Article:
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Christchurch Foundation chief executive Amy Carter has plans to grow the fledgling organisation to have a $200m endowment fund.
The Christchurch Foundation was thrust into the limelight when it attracted $6 million in worldwide donations following the mosque attacks. TINA LAW investigates the fledgling foundation and discovers it has a lofty $200m goal.
A fund set up to attract money into Christchurch has cost ratepayers $1.1 million, and by 2023 will have cost $3.5m.
But Mayor Lianne Dalziel says the Christchurch Foundation has already proven its worth by securing $2.75m from the private sector for the city’s new library, Tūranga.
The foundation, oversee by an independent board, has succeeded where the Government failed, says Dalziel.
Government attempts to secure philanthropic funding for big anchor projects like the library, a now defunct art trail and the metro sports centre did not attract a cent and in 2015 those plans were abandoned.
This led Christchurch City Council to begin setting up an independent charitable organisation to bring much-needed private money into city.
Fast forward four years and the city now has the Christchurch Foundation, which launched in earnest last year and has so far secured $3.25m for the city over five years from six businesses.
Amy Carter, the foundation’s chief executive, has big aspirations. “We want to have a $200m endowment fund for Christchurch. Imagine what we could do with that.”
The fund largely relies on people leaving it money in their wills, which makes it difficult to predict when it might reach that target, she says.
There are two main ways people can contribute. The first is via a business partnership scheme, where businesses must contribute a minimum of $50,000 a year for at least five years.
The businesses can decide where they want that money to be spent and it can be on anything, not only council projects. Spark, TSB and Southbase Construction stipulated their money be spent at Tūranga and KPMG decided it wanted to fully fund a “thinker in residence” programme. That programme started last year with Hila Oren, chief executive of the Tel Aviv Foundation, spending time in Christchurch in September. Four more thinkers are planned over the next four years.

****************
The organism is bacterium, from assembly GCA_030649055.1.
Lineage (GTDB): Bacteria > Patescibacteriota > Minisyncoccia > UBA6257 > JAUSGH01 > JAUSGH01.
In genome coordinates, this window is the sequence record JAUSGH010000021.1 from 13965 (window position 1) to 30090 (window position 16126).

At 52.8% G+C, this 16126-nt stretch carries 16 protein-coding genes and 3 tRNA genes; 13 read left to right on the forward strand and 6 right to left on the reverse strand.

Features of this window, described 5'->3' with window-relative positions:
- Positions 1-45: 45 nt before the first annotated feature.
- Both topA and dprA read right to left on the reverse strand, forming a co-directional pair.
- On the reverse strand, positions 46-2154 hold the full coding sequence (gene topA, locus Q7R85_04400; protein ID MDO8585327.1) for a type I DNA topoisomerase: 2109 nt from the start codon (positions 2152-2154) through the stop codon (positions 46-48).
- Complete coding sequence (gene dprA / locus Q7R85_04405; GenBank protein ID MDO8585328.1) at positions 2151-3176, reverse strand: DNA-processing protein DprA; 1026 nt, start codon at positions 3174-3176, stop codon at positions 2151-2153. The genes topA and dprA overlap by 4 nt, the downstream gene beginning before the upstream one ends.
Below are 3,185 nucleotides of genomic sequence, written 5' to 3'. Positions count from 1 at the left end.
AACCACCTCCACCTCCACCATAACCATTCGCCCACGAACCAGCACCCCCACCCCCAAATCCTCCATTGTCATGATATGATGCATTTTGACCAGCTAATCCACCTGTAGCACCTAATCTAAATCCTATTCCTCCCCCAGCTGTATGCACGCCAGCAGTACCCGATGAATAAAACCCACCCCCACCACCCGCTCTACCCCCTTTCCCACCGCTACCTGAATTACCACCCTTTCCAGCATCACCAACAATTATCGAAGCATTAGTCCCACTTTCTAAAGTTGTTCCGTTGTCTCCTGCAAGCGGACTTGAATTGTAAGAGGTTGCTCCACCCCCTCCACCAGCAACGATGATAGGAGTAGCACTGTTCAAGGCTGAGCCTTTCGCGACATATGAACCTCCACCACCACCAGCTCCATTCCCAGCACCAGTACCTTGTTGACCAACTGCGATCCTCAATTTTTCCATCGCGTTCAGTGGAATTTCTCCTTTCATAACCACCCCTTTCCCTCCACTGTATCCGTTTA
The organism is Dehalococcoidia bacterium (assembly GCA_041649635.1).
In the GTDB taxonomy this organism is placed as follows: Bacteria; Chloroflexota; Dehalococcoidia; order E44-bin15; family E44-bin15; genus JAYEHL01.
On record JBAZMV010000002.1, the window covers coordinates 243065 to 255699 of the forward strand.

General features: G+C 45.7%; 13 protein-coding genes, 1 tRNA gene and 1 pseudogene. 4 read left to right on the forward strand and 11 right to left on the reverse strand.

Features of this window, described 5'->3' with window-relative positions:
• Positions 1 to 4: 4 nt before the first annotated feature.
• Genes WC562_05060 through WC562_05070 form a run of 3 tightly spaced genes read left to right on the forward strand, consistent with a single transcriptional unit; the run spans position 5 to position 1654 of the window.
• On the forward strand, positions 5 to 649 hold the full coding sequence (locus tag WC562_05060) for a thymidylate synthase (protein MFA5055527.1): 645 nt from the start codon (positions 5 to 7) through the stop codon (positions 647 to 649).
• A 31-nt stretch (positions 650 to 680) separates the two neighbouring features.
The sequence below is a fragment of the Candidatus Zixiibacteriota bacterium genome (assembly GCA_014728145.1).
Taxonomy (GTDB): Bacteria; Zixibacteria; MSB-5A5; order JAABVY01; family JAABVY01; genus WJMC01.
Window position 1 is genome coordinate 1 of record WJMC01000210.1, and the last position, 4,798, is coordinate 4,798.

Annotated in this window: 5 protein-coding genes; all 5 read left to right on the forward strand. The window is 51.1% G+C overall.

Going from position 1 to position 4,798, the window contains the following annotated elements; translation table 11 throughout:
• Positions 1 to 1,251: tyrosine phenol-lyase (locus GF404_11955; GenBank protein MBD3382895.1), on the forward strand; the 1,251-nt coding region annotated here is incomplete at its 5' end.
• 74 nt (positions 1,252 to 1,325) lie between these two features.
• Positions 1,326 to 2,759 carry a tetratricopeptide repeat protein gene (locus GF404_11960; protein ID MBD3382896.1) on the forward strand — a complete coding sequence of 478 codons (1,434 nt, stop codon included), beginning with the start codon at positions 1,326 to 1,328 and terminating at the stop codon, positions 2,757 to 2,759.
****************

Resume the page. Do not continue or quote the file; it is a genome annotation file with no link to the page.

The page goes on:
Carter is also about to announce a seventh business partner and has identified a total of 32 businesses that might be willing to part with cash or services to support the city.
“We are all about making it easier for the donor to achieve their dreams for the city. Our opening question is ‘what are your dreams and aspirations for Christchurch’, then we match the donor to the causes aligned to what they’re trying to achieve.”
Another way people are encouraged to donate is via bequests.
People give cash, which is invested through the foundation’s investment manager JBWere. Profits are distributed annually back to the causes stipulated by the donor. The foundation will take 2 per cent of that return as an administration fee.
One of two endowments already secured is from a woman who has chosen to support three women’s health charities following her death.
The woman, who wants to remain anonymous, says her closest family are cousins living in England and she was shocked to discover just how much tax the UK government would take from any bequest she left so she decided to rethink where she left her assets.
She was attracted to the foundation after being concerned about what would happen to her bequest after her death.
“How can the donor be assured that it won’t be frittered away, but used as intended?”
The woman says she was comforted by the level of oversight the foundation will provide to her selected charities following her death.
The second endowment is a “give while you live” donation to the arts where the husband and wife donors want to build up a fund of $100,000.
Once a critical mass of more than $20m in managed funds is reached the foundation will be self sufficient, Carter says.
Until that time, the foundation is reliant on the council to fund its day to day operations.
The council funding will end in June 2023 and Carter says the foundation will need to be stand alone by then.
Carter says her intention is to run the organisation “very lean and mean” and keep overheads low.
Council received advice in February 2017 the foundation would need $900,000 annually to operate, but Carter says she is managing to stay within $600,000.